Lender Finance Ireland is “actively considering” targeting first-time buyers by entering the residential mortgage market as it sees opportunities opening up in the €7.8bn new home loans market.
Billy Kane, the former Irish Permanent chief who helped set up Finance Ireland over 15 years ago, said a definitive decision whether to enter the home loans market would be taken in the next few months. Planning, however, appears at an advanced stage.
The company which has two main shareholders — the giant US fund Pimco and the State’s Ireland Strategic Investment Fund, or Isif —styles itself as the country’s largest non-bank lender.
Mr Kane played down the scale of its home loans plan, saying if it were to get the green light that the amount of lending would be “limited” and that its home loans would be sold through brokers.
Nonetheless, any new entry into lending for first-time buyers would be welcome news in a market that is tightly controlled by a handful of mortgage lenders.
Despite banks availing of ECB lending at rock-bottom levels over recent years, Irish borrowers pay among the costliest mortgages, and Irish SMEs pay among the highest rates for their business loans in the eurozone.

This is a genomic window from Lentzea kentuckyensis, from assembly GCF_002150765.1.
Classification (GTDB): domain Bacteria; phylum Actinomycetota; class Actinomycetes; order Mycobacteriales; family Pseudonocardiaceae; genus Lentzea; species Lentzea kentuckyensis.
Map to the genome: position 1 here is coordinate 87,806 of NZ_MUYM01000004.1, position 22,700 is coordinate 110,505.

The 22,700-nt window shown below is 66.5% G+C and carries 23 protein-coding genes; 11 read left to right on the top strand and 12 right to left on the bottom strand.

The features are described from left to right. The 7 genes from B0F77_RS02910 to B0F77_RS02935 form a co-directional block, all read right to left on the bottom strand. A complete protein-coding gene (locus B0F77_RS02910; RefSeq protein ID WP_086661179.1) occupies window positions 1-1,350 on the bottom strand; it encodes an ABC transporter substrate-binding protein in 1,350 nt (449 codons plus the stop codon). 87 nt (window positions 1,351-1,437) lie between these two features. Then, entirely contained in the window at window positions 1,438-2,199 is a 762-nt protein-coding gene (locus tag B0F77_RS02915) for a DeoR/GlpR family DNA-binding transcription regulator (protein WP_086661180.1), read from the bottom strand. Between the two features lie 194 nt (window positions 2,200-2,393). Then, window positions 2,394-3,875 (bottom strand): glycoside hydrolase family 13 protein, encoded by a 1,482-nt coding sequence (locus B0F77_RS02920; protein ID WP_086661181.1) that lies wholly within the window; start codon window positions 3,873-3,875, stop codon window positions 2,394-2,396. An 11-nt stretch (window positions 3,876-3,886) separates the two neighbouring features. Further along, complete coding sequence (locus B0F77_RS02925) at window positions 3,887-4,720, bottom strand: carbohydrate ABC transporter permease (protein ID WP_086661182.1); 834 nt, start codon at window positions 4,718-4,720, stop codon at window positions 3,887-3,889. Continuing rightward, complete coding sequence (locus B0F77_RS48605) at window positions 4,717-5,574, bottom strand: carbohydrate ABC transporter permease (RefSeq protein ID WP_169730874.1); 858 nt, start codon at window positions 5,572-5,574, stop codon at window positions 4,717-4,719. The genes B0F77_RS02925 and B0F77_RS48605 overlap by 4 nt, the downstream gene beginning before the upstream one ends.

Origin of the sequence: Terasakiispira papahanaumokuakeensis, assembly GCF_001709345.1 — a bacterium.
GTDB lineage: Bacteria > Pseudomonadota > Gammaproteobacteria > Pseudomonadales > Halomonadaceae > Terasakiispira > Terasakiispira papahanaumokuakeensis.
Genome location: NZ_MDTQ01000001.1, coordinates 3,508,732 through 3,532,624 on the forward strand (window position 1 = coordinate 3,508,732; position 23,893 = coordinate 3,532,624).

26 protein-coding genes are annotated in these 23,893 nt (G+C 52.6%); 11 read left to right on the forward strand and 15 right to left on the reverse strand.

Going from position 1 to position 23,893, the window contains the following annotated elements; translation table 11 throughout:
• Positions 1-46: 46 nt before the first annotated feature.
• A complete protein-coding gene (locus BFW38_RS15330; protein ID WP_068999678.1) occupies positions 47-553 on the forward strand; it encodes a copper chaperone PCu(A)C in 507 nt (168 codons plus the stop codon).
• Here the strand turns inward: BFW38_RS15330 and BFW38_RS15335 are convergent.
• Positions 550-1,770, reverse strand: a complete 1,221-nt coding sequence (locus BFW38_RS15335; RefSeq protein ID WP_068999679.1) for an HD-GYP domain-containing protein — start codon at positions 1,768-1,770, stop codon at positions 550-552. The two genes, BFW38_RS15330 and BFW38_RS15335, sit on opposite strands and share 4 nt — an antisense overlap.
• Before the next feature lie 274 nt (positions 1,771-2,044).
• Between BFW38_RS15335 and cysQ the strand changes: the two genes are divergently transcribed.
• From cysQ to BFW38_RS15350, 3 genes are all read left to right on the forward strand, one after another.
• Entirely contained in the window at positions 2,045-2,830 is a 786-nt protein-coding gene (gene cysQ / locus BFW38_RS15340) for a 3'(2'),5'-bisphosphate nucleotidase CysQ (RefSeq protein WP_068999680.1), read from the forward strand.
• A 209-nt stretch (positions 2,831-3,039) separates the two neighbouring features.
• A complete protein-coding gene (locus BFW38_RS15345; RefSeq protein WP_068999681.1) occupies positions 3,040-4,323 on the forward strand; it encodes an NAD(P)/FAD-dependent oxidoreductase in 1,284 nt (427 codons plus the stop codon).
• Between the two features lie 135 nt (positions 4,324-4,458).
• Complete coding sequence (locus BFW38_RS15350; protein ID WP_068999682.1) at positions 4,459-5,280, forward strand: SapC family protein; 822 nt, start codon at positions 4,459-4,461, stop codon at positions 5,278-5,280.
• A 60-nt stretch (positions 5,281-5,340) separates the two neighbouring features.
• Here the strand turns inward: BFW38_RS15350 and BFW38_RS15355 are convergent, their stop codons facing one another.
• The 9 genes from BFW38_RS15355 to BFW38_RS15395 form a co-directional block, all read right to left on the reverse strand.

It is not clear whose funds Finance Ireland would tap to lend into the mortgage market.
The amount of new home lending grew last year to €7.8bn but is obviously a fraction of its huge size reached in the boom years before the onset of the banking and property crisis in 2008.
Finance Ireland, which is best known as a lender of car finance and to SMEs, already provides mortgages albeit commercial mortgages to landlords and investors.
It has a link with Isif and Glanbia Co-op through the MilkFlex fund which advances loans to dairy farmers. It will soon conclude its third fund-raising, a €30m equity placing understood to be with its existing two main shareholders.
Tapping the “strong” economy, it said it continued to grow strongly this year, with motor finance having “a particularly strong start”.
For 2017, it said it posted an underlying pre-tax profit of €8.3m, up from €2.5m in 2016.